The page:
Friday, 8 March 2013

Alluri Sita RamaRaju


            Among the many patriots from INDIA, Our Alluri Sita Rama raju has made a page in the history with his boldness and courage. Alluri Sita Rama Raju  (born July 4, 1897 – died May 7, 1924) also known as Aluri Rpia Rama Raju, Rama Chandra Raju, and Alluri Seetha Rama Raju was an Indian revolutionary involved in the independence movement.




            Raju led the ill-fated "Rampa Rebellion" of 1922–24, during which a band of tribal leaders and other sympathizers fought against the British Raj. He was referred to as "Manyam Veerudu" ("Hero of the Jungles") by the local people.

            Raju was born on July 4, 1897 in Pandrangi village in the Visakhapatnam district of Andhra Pradesh to a Telugu Kshatriya family. His mother was from Visakhapatnam and his father was a native of Mogallu, near Bhimavaram, and was an official photographer in the central jail at Rajahmundry. The young Raju lived mainly in Mogallu and was educated in Rajahmundry at the Vullithota Bangarayya school, as well as in Kakinada, Tuni and Ramachandrapuram in the East Godavari district.

            Raju's father died when he was in school and he grew up in the care of his uncle, Rama Chandra Raju, a tahsildar in Narsapur in the West Godavari district. He studied at Taylor High School in Narsapur then moved to Tuni along with his mother, brother and sister. While there, Alluri visited areas of the Visakhapatnam district and became familiar with the needs of the indigenous people.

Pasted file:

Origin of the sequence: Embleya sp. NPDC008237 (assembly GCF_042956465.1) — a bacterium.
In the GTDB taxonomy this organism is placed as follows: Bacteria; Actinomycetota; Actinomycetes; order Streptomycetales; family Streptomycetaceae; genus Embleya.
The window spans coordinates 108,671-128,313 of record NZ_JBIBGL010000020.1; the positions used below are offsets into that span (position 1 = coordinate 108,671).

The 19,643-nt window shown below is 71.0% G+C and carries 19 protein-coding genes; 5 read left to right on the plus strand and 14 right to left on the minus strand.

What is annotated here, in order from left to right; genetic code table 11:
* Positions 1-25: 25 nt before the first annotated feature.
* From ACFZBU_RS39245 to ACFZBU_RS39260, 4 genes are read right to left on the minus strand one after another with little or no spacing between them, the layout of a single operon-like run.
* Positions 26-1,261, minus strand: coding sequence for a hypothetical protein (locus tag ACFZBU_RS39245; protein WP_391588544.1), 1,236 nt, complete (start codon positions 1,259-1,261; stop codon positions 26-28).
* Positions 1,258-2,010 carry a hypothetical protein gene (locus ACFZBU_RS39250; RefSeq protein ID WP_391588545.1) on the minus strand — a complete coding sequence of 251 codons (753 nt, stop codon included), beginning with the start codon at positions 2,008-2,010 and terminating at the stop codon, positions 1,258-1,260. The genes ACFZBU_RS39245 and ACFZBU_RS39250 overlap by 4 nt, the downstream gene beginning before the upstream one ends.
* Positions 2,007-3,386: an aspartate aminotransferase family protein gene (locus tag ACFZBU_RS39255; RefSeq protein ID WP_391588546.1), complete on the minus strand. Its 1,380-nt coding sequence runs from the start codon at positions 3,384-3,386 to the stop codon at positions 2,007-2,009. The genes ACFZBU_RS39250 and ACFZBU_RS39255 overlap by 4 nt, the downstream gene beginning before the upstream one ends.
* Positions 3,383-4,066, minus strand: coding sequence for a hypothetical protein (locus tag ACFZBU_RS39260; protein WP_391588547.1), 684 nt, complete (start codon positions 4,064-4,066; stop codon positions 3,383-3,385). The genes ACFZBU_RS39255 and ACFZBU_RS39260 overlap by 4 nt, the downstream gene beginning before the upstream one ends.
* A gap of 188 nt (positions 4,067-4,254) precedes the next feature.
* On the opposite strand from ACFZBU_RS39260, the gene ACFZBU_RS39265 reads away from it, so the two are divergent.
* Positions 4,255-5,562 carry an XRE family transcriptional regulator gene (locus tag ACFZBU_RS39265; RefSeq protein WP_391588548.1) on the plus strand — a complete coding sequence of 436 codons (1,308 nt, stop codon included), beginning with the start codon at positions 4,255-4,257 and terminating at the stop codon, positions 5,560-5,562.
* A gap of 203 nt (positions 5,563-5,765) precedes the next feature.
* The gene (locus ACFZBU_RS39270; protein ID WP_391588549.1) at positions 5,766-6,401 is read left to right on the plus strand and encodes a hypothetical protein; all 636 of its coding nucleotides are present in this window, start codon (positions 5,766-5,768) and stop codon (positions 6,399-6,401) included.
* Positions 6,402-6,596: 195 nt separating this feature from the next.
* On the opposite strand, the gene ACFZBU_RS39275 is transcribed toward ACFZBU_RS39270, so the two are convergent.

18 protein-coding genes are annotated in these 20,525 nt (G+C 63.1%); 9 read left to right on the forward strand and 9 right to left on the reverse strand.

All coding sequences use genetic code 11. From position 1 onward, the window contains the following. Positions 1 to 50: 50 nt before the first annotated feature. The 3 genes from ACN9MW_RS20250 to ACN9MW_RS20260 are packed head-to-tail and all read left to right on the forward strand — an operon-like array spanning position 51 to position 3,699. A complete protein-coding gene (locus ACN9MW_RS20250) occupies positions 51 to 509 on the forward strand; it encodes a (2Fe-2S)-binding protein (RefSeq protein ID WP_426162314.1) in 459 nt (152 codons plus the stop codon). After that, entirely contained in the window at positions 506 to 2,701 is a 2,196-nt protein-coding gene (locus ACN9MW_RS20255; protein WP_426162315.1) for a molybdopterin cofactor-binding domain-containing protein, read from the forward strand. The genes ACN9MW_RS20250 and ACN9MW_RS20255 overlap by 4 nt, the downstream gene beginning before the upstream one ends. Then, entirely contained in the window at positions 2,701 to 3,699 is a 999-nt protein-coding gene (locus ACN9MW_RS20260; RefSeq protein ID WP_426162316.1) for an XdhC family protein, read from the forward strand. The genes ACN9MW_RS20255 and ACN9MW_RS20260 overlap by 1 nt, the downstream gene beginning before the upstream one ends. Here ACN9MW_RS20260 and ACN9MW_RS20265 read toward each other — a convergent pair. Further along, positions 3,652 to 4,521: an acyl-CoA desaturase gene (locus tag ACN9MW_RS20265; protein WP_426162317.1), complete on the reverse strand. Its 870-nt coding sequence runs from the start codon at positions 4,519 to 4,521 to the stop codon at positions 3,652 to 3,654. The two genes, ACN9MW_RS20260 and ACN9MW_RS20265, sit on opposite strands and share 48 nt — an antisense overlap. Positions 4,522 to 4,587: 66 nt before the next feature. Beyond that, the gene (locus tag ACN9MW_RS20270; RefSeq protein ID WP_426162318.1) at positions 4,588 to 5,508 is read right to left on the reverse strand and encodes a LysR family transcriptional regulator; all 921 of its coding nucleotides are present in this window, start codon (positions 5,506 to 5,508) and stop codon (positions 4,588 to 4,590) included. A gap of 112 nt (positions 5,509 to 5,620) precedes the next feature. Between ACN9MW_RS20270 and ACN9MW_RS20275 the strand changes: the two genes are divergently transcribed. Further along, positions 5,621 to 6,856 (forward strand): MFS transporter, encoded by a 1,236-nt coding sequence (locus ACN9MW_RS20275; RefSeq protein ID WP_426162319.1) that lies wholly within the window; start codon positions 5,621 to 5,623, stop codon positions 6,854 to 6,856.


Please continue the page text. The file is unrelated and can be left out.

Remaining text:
When Raju turned 15, he moved to his mother's home town of Vishakhapatnam and enrolled at Mrs. A.V.N. College. He was dropped out of college after failing in the fourth form (Std. IX)
            Raju led a protest movement in the border areas of the East Godavari and Visakhapatnam districts of Andhra Pradesh. Inspired by the patriotic zeal of revolutionaries in Bengal, Raju raided police stations in and around Chintapalle, Rampachodavaram, Dammanapalli, Krishna-devi-peta, Rajavommangi, Addateegala, Narsipatnam and Annavaram.

            Raju and his followers stole guns , ammunition and killed several British army officers, including Scott Coward near Dammanapalli. In December 1922, the British deployed a company of Assam Rifles, near Pegadapalle under the leadership of Saunders. Raju, who had by then gone underground, resurfaced after about four months and continued the fight, strengthened by tribal volunteers using bows and arrows under the leadership of Gam Mallu Dora and Gantam Dora.

                 Following a raid led by Raju on the Annavaram police outpost on September 18, 1923, Gam Mallu Dora was arrested. The Government entrusted the task of containing Raju's activities to the District Collector of Visakhapatnam district, Rutherford, who fired the first salvo when his forces arrested Surya Narayana Raju Pericherla, popularly known as Aggiraju, a devoted follower of Raju.

            The British campaign lasted for nearly a year from December 1922. Rama Raju was eventually trapped by the British in the forests of Chintapalli then tied to a tree and shot dead with a rifle in Mampa village. Following the martyrdom of Alluri, the tribal revolt lost its momentum and petered out by October 1923. Police officer Mr. N. Ganeswara Rao responsible for Raju's entrapment was awarded Rao Bahadur.


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